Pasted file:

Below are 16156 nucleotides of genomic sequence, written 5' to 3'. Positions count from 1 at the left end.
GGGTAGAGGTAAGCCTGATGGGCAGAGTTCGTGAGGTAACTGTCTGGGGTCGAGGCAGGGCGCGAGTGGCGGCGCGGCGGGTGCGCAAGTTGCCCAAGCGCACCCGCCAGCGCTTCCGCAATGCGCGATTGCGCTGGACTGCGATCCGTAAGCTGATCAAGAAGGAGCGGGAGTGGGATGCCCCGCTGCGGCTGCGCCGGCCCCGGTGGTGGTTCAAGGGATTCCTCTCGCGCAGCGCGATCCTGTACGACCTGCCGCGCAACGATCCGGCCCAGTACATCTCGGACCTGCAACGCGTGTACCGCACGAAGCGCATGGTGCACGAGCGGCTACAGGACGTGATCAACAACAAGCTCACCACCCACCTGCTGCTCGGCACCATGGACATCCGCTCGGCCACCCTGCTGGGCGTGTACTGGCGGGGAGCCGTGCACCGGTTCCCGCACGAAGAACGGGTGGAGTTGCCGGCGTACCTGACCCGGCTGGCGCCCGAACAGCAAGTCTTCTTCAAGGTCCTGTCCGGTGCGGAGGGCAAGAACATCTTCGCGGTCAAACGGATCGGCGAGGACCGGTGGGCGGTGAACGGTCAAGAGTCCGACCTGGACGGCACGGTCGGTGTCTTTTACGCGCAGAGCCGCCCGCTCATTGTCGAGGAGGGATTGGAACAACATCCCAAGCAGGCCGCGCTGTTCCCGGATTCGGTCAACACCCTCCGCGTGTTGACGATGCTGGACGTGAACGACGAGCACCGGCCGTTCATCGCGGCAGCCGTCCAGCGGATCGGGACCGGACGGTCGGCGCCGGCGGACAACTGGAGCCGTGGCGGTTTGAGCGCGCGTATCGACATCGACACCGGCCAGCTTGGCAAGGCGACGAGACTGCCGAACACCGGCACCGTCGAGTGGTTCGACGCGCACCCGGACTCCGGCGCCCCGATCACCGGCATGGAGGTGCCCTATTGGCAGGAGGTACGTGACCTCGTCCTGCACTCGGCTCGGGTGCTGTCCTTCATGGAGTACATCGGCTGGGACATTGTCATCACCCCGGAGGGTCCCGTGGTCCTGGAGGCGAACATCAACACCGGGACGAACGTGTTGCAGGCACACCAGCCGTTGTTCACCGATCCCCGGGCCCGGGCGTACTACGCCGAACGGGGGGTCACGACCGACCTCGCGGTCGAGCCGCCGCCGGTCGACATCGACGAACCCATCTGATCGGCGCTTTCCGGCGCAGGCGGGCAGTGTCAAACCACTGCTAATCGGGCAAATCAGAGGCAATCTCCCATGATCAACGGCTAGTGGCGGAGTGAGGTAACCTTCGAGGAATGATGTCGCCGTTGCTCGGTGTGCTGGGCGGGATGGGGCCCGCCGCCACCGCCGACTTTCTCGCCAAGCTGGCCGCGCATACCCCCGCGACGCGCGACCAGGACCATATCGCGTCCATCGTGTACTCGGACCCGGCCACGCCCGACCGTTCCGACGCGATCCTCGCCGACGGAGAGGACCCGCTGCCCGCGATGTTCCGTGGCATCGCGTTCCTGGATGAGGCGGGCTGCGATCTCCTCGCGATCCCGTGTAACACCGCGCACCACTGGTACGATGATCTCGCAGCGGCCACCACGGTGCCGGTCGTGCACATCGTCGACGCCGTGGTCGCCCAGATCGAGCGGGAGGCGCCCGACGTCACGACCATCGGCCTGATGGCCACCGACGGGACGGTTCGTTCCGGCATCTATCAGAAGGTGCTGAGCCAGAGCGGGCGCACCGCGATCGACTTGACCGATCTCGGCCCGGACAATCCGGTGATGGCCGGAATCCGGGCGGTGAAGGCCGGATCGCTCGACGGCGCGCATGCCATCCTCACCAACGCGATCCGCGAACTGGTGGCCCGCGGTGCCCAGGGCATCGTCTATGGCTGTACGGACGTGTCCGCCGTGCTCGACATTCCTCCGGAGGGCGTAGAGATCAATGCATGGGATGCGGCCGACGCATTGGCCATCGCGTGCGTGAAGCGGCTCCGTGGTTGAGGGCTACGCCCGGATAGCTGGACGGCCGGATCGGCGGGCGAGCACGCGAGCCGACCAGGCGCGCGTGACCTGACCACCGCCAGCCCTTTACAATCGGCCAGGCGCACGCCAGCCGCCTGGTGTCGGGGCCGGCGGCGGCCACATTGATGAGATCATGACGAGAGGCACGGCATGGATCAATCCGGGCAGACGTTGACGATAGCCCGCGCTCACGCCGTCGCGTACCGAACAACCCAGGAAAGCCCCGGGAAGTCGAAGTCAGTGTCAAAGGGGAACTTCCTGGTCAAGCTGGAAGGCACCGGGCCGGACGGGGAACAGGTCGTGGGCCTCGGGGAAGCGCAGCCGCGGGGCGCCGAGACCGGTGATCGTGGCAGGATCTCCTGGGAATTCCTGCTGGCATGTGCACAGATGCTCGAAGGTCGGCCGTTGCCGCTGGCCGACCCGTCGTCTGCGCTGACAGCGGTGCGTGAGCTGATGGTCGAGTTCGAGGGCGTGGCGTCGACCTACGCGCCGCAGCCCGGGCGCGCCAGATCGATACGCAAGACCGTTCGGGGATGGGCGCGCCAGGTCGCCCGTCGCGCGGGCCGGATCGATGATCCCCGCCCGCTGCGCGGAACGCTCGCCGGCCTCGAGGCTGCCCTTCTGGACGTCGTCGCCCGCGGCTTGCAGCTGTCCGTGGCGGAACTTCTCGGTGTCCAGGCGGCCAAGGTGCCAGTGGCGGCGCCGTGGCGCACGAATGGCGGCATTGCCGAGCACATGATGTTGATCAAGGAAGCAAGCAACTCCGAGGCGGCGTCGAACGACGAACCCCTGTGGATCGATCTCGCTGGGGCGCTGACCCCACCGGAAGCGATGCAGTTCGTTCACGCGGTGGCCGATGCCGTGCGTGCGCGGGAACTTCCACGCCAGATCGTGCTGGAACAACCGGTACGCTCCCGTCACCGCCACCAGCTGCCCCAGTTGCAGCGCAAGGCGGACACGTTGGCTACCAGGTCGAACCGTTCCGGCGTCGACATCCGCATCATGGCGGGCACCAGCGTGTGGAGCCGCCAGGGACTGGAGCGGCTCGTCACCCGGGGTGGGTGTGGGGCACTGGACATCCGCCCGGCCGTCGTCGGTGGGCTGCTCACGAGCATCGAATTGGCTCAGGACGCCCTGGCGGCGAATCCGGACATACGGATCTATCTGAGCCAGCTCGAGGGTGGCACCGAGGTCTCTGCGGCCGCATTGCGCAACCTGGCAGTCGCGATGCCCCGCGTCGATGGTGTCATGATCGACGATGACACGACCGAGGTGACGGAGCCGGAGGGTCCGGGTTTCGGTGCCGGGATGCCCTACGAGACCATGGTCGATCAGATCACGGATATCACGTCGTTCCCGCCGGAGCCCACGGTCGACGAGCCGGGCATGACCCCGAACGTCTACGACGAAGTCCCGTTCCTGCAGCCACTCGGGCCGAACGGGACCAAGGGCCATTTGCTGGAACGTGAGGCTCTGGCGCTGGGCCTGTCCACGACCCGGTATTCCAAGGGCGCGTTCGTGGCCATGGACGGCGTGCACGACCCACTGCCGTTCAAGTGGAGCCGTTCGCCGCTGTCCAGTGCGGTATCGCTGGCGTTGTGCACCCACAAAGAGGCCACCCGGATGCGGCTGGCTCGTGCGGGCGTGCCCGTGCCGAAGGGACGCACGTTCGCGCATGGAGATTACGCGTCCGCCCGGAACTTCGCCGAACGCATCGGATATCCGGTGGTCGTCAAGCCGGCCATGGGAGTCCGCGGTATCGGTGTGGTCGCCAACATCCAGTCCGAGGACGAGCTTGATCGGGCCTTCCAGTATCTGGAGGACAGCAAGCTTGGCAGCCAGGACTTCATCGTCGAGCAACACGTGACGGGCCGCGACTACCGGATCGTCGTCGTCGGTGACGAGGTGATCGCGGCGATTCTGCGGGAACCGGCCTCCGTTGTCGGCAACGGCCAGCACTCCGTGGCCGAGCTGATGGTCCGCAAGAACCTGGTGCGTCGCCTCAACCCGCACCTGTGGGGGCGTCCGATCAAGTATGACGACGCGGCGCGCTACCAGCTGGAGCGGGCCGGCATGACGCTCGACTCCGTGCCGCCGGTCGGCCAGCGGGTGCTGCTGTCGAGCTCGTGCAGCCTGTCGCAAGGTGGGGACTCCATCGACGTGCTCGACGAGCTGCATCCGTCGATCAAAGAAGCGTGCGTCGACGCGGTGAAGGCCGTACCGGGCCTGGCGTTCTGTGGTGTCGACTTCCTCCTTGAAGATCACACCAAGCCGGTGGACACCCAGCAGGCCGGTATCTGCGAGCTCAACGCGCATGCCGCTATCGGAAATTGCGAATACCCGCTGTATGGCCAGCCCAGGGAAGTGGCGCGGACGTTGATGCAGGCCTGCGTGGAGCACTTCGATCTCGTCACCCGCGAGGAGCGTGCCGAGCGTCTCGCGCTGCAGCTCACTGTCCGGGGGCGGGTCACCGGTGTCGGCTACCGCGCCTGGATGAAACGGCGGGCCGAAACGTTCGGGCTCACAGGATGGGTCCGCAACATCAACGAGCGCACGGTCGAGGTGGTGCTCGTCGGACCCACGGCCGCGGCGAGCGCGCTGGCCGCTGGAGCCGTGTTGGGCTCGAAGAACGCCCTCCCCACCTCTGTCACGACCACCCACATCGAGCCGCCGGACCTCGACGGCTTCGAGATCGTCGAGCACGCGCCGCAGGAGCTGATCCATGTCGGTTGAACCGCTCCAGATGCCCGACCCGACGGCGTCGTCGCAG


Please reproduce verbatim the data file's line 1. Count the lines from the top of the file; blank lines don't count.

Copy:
Below are 16156 nucleotides of genomic sequence, written 5' to 3'. Positions count from 1 at the left end.